Taking the analysis further, we divided the 493 universe into quartiles of quality score and valuation score and identified 137 companies that fall into the top two quartiles of our quality/valuation matrix (i.e., companies that are above median in quality and below median in valuation). Results are shown in Figure 6. Together, the stocks make up around 18.3% of the S&P 500 by weight.12

Figure 6: A Quality and Valuation Matrix Helps Uncover Opportunities

A Quality and Valuation Matrix Helps Uncover Opportunities

Figure 7 shows the sector distribution of the 137 companies mentioned. Similar to the distribution of the full list of 493 names, these 137 companies are concentrated in four sectors: IT, Health Care, Financials, and Industrials. When measuring by market cap, 40% of these companies fall in the top half of the S&P 500 Index, and the remaining 60% are in the bottom half.13

Breaking down the sectors further, the 137 companies are concentrated in industries such as Capital Goods (Industrials), Health Care Equipment and Services, Pharmaceuticals Biotechnology and Life Sciences (Health Care), and Technology Hardware and Equipment (IT) (Figure 8). As a result, these industries may be worth considering when searching for diversification and value outside the Magnificent 7.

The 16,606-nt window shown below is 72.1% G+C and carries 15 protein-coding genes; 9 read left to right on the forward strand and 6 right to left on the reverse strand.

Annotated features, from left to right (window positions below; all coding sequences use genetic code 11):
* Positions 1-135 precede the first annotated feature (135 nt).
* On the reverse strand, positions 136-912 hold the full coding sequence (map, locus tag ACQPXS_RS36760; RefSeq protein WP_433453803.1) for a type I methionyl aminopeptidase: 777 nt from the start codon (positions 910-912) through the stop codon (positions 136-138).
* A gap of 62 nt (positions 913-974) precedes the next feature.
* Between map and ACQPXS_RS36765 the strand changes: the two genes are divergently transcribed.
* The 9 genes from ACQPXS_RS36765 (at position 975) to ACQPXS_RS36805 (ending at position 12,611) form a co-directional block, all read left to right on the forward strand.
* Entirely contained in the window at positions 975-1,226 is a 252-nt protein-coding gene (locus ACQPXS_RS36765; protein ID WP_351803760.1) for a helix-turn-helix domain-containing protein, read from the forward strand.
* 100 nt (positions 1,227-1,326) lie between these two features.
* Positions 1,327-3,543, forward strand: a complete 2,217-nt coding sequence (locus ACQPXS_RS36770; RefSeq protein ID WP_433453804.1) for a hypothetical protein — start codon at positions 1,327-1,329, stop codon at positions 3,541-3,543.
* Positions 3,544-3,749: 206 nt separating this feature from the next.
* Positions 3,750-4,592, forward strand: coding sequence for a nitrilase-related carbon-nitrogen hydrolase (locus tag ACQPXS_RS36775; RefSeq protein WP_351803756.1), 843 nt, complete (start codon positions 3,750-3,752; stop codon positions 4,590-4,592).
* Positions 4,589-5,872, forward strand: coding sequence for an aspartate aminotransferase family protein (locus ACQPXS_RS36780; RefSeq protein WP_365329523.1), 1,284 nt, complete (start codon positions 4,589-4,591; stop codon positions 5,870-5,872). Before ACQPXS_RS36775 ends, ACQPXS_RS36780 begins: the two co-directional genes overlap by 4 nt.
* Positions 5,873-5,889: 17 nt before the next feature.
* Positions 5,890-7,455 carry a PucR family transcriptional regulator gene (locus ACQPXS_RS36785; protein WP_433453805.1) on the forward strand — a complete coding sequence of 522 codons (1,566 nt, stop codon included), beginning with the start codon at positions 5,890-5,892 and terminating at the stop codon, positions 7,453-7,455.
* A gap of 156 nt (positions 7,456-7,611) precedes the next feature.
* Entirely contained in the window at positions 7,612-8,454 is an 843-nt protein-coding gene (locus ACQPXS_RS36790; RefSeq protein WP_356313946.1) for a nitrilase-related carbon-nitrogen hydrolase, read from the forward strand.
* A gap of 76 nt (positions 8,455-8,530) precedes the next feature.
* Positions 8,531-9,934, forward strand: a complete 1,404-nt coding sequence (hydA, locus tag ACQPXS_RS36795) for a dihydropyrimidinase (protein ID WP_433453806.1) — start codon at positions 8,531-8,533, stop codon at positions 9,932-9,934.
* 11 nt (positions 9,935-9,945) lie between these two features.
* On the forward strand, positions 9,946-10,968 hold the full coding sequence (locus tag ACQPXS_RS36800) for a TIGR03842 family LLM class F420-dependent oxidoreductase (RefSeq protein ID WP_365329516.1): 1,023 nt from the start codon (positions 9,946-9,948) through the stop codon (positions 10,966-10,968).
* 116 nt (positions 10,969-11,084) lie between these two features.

The Bottom Line

Within the forgotten 493, we have identified segments of the market that are favorably positioned across the quality/valuation continuum. This subset of companies has reported higher average ROE (24.91) than the S&P 500 (19.77)14 during 2023, and 76% of these companies have beaten their Q4 2023 earnings targets.15 In addition, allocations outside the Magnificent 7 can help investors diversify away some of the concentration risk inherent in the market cap index, and can allow investors to benefit from any weakness in the Magnificent 7 that then sends capital flows into the remainder of the index.

The S&P 500 has carried its performance momentum from last year into 2024, riding a wave of positive economic data and the resilience of US corporations to deliver value. However, uncertainties around tightening liquidity and restrictive monetary policy remain as risks to the market. Therefore, we believe that quality metrics remain crucial for long-term investors.